TAMPA — New York Yankees followers have found some surprises at George M. Steinbrenner Field as spring training baseball began this weekend.
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The club's spring-training home since 1996 has been renovated, reimagined and largely rebuilt.
It's designed to delight the fans, circa 2017.
"These days, it's all about the experience,'' said Tony Bruno, senior vice president and chief financial officer for Yankee Global Enterprises. "It's not just the sporting event or watching a game. It's having a great experience and wanting to show all your friends that you are here having a great experience.''
Highlights of the new look: voluminous food options, a free-flowing 360-degree walkable jaunt around the ballpark that provides new viewing angles, more comfortable and spacious seating, bullpen clubs for all ticketed fans along both baselines, luxury areas such as cabanas in the right-field alley, cupholders at every spot and plenty of distinct vantage points for selfies.
Every seat has been replaced and now they are in distinctively bright Yankee colors, replacing the seats that had faded hues after two decades in the sun. The banks of lights are all new because their filters had yellowed and aged, causing the outfield lighting to dip below the Major-League Baseball standard.
"It has been remodeled tremendously,'' Bruno said. "But in a way, it's like the place has been entirely rebuilt. It's like we did it all over again.''
It's part of a $40-million facelift — a partnership largely between the Yankees, the Tampa Sports Authority and the state of Florida's spring-training retention program — that will keep the club training in Tampa through 2046.
"When we started this process, our building (opened as Legends Field in 1996) was 21 years old and we were extraordinarily proud of it,'' Bruno said. "It was built really well. It was maintained even better. We kept it at a higher standard than most stadiums were kept.''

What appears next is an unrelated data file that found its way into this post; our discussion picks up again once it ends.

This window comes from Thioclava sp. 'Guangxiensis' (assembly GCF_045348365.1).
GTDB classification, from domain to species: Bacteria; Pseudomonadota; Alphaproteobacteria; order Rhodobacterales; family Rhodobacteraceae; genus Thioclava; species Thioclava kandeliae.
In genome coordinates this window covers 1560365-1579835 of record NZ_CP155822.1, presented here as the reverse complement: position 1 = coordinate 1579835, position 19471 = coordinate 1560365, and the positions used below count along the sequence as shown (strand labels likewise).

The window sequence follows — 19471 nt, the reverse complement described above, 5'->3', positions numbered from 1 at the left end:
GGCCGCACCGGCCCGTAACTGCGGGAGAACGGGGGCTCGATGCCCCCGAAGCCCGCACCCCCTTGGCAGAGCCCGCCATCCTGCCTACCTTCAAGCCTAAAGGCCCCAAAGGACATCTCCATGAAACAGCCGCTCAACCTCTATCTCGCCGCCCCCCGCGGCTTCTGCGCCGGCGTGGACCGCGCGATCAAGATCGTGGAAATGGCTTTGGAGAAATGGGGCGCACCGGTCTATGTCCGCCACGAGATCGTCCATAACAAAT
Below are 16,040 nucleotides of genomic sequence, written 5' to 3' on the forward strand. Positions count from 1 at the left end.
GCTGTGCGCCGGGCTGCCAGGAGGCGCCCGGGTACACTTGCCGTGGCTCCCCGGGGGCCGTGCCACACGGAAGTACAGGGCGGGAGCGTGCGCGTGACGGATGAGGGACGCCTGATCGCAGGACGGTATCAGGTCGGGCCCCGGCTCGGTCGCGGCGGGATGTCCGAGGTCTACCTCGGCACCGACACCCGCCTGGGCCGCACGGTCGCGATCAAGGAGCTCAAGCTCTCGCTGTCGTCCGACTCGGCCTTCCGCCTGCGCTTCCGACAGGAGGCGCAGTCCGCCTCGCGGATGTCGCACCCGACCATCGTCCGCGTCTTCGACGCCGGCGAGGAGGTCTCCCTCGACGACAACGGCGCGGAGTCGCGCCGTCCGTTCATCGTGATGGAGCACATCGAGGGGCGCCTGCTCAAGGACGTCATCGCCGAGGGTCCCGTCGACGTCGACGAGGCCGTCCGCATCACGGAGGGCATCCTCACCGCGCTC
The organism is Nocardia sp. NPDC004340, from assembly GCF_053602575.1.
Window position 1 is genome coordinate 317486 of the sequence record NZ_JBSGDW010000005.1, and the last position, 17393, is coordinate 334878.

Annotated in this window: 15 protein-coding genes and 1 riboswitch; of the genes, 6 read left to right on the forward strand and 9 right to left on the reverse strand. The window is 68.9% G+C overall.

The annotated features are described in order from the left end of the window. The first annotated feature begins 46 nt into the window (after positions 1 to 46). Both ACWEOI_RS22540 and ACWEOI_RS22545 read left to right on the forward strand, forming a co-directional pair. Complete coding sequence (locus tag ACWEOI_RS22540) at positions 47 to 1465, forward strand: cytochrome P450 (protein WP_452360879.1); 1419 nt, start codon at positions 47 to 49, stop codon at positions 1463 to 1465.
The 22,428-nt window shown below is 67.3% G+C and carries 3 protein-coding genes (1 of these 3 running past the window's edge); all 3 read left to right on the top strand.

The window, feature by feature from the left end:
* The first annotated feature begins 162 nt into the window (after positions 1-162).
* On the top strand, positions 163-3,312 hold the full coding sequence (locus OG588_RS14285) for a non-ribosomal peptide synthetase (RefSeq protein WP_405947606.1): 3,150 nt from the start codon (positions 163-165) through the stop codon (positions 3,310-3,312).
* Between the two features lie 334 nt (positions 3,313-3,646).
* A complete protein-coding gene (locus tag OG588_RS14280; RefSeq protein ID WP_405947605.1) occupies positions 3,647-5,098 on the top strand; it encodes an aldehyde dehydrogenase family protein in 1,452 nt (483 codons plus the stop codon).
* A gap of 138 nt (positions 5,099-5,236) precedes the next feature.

But last year, it was decision time.
"We were in the last third of our (original 30-year) lease,'' Bruno said. "We could let the lease go and have to rebuild the whole stadium in 10 years. Or we could find a way to effectively modify the building and set ourselves up for the new generation of fans and their expectations.
"What we came up with basically revolved around comfort, convenience, amenities and a way to see the game in a way they had never seen it before. We think it's going to make us an extremely viable entertainment and social option for the new generation.''
Convenience is a big component. The majority of Yankee spring-training fans park in the lots at Raymond James Stadium, then take a walkaway over Dale Mabry Highway. Previously, they would go down a ramp to reach the ground level, walk to the front of the stadium, then go back up another stairway toward the main concourse.
Now, directly off the walkway, there is a main concourse beyond the right-field area that effectively changes the stadium's focal point, where fans can easily enter. One of the first things they'll see is an 8-foot-high "NY'' that is certain to be a backdrop for photographs.
The premium areas are highlighted by Loge boxes, fully shaded sections designed for corporate or personal entertainment with food and beverage services; a right-field pavilion that simulates a beachside bar and features a pre-game buffet; and a left-field deck, featuring a pre-game buffet and drinks.
"Striving for a great fan experience is a trend happening in all sports. If you're not ahead of the curve, you're not only behind but you may not be able to catch up. We think we have a cutting-edge experience that is going to showcase the game about as well as it can be showcased.''
Contact Joey Johnston at email@example.com.
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